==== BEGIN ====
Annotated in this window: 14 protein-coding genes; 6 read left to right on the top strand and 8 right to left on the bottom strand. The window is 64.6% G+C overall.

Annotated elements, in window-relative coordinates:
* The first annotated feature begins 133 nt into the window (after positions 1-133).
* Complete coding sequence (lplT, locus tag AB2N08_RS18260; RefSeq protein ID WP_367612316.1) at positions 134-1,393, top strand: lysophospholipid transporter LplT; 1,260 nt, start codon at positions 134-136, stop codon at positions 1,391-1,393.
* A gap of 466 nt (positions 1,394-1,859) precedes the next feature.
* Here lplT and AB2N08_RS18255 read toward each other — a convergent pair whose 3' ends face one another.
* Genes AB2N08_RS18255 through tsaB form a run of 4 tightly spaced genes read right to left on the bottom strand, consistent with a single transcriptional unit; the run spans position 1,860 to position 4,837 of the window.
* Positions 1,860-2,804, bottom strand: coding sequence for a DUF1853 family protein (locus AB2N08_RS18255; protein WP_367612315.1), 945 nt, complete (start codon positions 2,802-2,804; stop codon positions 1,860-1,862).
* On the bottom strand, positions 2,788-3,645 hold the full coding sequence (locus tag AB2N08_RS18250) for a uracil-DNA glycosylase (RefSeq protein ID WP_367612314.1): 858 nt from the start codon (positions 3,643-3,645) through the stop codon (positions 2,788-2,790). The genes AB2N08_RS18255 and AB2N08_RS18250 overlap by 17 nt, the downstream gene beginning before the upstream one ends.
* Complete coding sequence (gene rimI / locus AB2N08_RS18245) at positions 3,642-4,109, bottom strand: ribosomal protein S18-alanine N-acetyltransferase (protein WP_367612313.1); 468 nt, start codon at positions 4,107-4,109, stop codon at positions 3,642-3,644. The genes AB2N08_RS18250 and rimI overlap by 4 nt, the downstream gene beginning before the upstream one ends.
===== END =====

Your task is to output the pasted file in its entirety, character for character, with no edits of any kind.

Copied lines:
Annotated in this window: 14 protein-coding genes; 6 read left to right on the top strand and 8 right to left on the bottom strand. The window is 64.6% G+C overall.

Annotated elements, in window-relative coordinates:
* The first annotated feature begins 133 nt into the window (after positions 1-133).
* Complete coding sequence (lplT, locus tag AB2N08_RS18260; RefSeq protein ID WP_367612316.1) at positions 134-1,393, top strand: lysophospholipid transporter LplT; 1,260 nt, start codon at positions 134-136, stop codon at positions 1,391-1,393.
* A gap of 466 nt (positions 1,394-1,859) precedes the next feature.
* Here lplT and AB2N08_RS18255 read toward each other — a convergent pair whose 3' ends face one another.
* Genes AB2N08_RS18255 through tsaB form a run of 4 tightly spaced genes read right to left on the bottom strand, consistent with a single transcriptional unit; the run spans position 1,860 to position 4,837 of the window.
* Positions 1,860-2,804, bottom strand: coding sequence for a DUF1853 family protein (locus AB2N08_RS18255; protein WP_367612315.1), 945 nt, complete (start codon positions 2,802-2,804; stop codon positions 1,860-1,862).
* On the bottom strand, positions 2,788-3,645 hold the full coding sequence (locus tag AB2N08_RS18250) for a uracil-DNA glycosylase (RefSeq protein ID WP_367612314.1): 858 nt from the start codon (positions 3,643-3,645) through the stop codon (positions 2,788-2,790). The genes AB2N08_RS18255 and AB2N08_RS18250 overlap by 17 nt, the downstream gene beginning before the upstream one ends.
* Complete coding sequence (gene rimI / locus AB2N08_RS18245) at positions 3,642-4,109, bottom strand: ribosomal protein S18-alanine N-acetyltransferase (protein WP_367612313.1); 468 nt, start codon at positions 4,107-4,109, stop codon at positions 3,642-3,644. The genes AB2N08_RS18250 and rimI overlap by 4 nt, the downstream gene beginning before the upstream one ends.